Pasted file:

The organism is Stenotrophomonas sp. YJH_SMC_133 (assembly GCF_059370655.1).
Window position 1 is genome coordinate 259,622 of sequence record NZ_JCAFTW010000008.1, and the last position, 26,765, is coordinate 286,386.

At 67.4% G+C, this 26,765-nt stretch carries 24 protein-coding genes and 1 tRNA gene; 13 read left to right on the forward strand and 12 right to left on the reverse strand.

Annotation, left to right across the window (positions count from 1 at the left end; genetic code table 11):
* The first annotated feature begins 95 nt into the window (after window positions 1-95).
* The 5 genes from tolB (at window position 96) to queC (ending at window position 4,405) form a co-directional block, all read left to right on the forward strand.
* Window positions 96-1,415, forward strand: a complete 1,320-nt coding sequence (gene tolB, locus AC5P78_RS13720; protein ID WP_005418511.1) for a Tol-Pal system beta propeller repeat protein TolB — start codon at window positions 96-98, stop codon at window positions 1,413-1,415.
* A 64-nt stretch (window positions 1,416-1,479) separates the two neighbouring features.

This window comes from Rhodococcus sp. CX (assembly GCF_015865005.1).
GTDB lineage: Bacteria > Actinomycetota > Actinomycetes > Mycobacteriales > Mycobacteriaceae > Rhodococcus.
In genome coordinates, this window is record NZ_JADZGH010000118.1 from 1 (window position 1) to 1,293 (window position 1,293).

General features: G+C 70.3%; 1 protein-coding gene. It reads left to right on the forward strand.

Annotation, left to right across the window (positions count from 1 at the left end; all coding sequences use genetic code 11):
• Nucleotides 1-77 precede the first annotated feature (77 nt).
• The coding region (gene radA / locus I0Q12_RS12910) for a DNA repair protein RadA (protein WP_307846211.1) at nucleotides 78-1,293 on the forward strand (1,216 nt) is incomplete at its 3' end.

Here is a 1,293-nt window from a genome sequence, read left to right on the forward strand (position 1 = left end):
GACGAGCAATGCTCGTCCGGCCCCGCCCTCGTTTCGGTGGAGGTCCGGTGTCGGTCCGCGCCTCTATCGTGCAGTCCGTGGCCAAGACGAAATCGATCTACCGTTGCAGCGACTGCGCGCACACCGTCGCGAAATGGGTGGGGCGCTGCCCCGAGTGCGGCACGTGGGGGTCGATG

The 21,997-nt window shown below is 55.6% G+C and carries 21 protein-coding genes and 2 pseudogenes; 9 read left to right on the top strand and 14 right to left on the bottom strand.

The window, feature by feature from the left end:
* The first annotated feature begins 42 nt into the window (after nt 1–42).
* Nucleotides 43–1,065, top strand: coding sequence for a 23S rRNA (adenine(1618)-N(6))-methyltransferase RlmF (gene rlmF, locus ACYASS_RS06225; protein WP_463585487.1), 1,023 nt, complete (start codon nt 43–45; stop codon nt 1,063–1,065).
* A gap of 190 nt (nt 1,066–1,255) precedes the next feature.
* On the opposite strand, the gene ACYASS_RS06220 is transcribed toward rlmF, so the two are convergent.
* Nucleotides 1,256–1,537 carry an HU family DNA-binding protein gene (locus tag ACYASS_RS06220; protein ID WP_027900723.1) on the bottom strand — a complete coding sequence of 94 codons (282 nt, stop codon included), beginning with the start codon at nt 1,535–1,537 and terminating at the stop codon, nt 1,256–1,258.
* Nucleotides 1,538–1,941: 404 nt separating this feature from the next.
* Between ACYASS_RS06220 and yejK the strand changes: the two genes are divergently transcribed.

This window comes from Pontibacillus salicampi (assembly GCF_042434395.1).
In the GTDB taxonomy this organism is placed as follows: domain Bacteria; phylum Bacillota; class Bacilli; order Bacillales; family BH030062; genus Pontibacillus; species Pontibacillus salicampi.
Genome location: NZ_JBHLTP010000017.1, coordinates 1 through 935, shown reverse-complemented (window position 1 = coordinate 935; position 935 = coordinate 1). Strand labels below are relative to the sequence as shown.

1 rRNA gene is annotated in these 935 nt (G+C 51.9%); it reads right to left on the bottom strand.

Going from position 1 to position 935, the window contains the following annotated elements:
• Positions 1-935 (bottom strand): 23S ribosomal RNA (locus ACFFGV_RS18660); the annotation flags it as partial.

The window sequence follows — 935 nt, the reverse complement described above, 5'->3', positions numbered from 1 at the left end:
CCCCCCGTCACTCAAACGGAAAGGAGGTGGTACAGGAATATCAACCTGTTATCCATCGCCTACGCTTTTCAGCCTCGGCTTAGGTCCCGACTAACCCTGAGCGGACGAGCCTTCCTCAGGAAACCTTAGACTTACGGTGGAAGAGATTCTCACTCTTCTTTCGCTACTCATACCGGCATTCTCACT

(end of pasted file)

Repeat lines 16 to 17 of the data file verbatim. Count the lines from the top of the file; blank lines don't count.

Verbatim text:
Here is a 1,293-nt window from a genome sequence, read left to right on the forward strand (position 1 = left end):
GACGAGCAATGCTCGTCCGGCCCCGCCCTCGTTTCGGTGGAGGTCCGGTGTCGGTCCGCGCCTCTATCGTGCAGTCCGTGGCCAAGACGAAATCGATCTACCGTTGCAGCGACTGCGCGCACACCGTCGCGAAATGGGTGGGGCGCTGCCCCGAGTGCGGCACGTGGGGGTCGATG